At least the three major academic debates one encounters about human rights in an African context are usefully framed in terms how they relate to community in various ways. Specifically, this entry first discusses disputes among moral anthropologists and political scientists about the extent to which human rights were present in pre-colonial, communal sub-Saharan societies; then it takes up ways in which group-based claims have significantly influenced human rights discourse and observance in post-war Africa; and finally it discusses how professional (...) philosophers in and from Africa have tended to view human rights through communitarian lenses. (shrink)
I seek to advance enquiry into the philosophical question of in virtue of what human beings have a dignity of the sort that grounds human rights. I first draw on values salient in sub-Saharan African moral thought to construct two theoretically promising conceptions of human dignity, one grounded on vitality, or liveliness, and the other on our communal nature. I then argue that the vitality conception cannot account for several human rights that we intuitively have, while the community conception can (...) do so. I conclude that, of plausible theories of human dignity with an African pedigree, the field ought to favour a community-based view and critically compare it in future work with the Kantian, autonomy-based view that dominates Western thinking about dignity. (shrink)
What is the strongest argument grounded in African values, i.e., those salient among indigenous peoples below the Sahara desert, for abolishing capital punishment? I defend a particular answer to this question, one that invokes an under-theorized conception of human dignity. Roughly, I maintain that the death penalty is nearly always morally unjustified, and should therefore be abolished, because it degrades people’s special capacity for communal relationships. To defend this claim, I proceed by clarifying what I aim to achieve in this (...) essay, criticizing existing objections to the death penalty that ethicists, jurists and others have proffered on ‘African’ grounds, and, finally, advancing a new, dignity-based objection with a sub-Saharan pedigree that I take to be the most promising. (shrink)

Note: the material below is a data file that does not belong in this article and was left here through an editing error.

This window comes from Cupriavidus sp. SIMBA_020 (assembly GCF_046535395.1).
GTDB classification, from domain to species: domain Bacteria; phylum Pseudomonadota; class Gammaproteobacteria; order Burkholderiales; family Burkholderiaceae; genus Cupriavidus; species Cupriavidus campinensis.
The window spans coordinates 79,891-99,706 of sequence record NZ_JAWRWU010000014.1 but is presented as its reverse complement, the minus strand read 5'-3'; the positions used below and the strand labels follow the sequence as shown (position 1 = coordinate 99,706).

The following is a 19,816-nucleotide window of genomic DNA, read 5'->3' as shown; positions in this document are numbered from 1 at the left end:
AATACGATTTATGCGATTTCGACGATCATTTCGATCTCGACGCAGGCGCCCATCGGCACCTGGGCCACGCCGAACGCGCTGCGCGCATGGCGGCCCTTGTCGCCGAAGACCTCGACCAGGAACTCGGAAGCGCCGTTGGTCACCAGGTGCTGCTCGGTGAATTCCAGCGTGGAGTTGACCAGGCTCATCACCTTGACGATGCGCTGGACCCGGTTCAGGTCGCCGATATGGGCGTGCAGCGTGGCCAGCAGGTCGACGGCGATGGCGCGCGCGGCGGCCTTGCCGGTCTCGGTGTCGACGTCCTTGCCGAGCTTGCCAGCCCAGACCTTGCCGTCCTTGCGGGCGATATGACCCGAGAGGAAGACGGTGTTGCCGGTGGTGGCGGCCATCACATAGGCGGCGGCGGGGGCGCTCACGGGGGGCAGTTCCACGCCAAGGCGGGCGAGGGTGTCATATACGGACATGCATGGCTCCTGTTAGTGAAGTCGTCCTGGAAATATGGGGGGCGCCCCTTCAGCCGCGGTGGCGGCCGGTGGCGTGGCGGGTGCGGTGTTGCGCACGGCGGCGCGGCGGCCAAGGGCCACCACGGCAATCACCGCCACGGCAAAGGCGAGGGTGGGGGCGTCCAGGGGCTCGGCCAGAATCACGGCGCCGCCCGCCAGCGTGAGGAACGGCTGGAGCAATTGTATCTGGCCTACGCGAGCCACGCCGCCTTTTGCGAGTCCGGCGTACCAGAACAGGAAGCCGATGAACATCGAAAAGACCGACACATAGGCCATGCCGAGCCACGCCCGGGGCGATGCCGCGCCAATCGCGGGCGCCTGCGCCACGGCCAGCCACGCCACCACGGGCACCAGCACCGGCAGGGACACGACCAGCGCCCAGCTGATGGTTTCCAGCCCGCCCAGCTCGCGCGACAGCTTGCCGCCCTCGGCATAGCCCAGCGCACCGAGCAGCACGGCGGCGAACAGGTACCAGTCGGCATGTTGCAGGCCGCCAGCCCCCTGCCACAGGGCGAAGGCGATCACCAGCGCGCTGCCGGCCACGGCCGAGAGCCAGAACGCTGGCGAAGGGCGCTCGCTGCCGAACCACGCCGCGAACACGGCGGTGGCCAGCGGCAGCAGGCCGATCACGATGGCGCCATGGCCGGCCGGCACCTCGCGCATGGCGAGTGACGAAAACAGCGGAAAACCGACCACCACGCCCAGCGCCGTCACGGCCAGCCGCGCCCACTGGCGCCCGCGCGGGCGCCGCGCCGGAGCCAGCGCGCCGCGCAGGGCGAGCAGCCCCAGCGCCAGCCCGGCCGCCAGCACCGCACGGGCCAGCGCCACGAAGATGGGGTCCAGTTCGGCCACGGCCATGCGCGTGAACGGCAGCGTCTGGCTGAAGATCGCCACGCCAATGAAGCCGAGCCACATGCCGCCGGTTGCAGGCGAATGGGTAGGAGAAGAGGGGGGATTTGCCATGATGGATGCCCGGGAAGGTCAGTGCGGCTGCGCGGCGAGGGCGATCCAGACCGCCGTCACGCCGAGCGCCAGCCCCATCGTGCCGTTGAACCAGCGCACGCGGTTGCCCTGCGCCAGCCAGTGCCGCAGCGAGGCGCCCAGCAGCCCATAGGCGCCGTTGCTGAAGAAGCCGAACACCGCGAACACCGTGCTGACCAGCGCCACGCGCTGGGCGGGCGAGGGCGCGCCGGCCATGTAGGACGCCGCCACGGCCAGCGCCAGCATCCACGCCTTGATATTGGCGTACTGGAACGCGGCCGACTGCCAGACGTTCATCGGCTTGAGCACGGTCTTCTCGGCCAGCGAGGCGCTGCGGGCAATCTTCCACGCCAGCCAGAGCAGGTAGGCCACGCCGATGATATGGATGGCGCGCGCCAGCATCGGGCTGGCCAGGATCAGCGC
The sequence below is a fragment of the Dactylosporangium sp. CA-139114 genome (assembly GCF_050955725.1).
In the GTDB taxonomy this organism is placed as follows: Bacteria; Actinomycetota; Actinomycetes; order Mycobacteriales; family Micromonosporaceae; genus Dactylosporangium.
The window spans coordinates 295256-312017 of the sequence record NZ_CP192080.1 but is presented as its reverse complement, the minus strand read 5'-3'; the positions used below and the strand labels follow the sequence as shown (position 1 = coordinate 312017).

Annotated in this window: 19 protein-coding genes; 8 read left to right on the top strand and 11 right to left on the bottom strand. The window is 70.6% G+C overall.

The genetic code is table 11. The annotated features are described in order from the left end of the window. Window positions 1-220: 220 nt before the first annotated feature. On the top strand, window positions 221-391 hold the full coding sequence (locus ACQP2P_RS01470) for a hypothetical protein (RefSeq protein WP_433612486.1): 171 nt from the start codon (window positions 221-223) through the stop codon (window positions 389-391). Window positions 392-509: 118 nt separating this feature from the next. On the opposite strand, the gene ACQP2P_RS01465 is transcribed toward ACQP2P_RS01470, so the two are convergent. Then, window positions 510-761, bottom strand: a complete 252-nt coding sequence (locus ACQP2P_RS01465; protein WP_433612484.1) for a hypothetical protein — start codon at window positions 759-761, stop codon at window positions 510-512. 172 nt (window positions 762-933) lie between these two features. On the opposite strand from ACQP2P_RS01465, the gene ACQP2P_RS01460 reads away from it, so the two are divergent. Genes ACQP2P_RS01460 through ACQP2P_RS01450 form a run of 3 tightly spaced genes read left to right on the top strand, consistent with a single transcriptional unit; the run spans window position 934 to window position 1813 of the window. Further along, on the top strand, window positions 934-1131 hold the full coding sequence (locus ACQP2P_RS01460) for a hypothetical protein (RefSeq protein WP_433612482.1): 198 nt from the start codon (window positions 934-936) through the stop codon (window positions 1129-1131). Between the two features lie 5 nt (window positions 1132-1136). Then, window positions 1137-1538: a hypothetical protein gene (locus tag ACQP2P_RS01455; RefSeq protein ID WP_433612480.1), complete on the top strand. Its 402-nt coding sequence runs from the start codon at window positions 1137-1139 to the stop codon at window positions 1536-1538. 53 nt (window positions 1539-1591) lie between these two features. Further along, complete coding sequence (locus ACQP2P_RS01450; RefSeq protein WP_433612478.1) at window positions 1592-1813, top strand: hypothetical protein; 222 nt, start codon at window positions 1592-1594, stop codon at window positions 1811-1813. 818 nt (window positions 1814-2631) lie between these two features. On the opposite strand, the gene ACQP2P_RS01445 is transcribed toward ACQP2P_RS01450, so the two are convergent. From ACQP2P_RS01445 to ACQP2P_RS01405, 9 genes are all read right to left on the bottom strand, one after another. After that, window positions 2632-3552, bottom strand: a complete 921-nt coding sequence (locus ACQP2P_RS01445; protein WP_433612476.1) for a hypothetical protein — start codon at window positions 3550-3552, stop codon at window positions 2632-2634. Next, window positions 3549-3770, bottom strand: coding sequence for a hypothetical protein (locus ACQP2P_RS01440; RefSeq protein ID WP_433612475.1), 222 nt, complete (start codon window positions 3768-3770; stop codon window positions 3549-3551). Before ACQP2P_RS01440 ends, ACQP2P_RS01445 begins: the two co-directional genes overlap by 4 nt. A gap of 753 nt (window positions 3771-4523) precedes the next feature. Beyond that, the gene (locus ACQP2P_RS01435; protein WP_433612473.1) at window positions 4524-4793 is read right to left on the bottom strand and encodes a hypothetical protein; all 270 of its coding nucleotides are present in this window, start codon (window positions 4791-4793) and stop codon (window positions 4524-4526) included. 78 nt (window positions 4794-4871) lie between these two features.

I have two major aims in this chapter, which is philosophical in nature. One is to draw upon values that are salient in the southern African region in order to construct a novel and attractive conception of human dignity. Specifically, I articulate the idea that human beings have a dignity in virtue of their communal nature, or their capacity for what I call ‘identity’ and ‘solidarity’, which contrasts the most influential conception in the West, according to which our dignity inheres (...) in our rationality or autonomy. The second aim is to invoke this Afro-communitarian conception of human dignity in order to advance a new conception of why poverty is morally problematic and of what people, particularly states, are ethically required to do with regard to it. Common conceptions of poverty focus on it in terms of people lacking income, preference satisfaction (‘utility’) or general-purpose means (‘social primary goods’ in the Rawlsian jargon). In contrast, if what is special about human beings is our ability to commune with one another in a certain way, then the respects in which poverty can be an injustice and the ways that it must be fought must be understood in more communitarian or relational terms, which I both specify with several concrete examples in a South African context and contrast with the more dominant approaches. (shrink)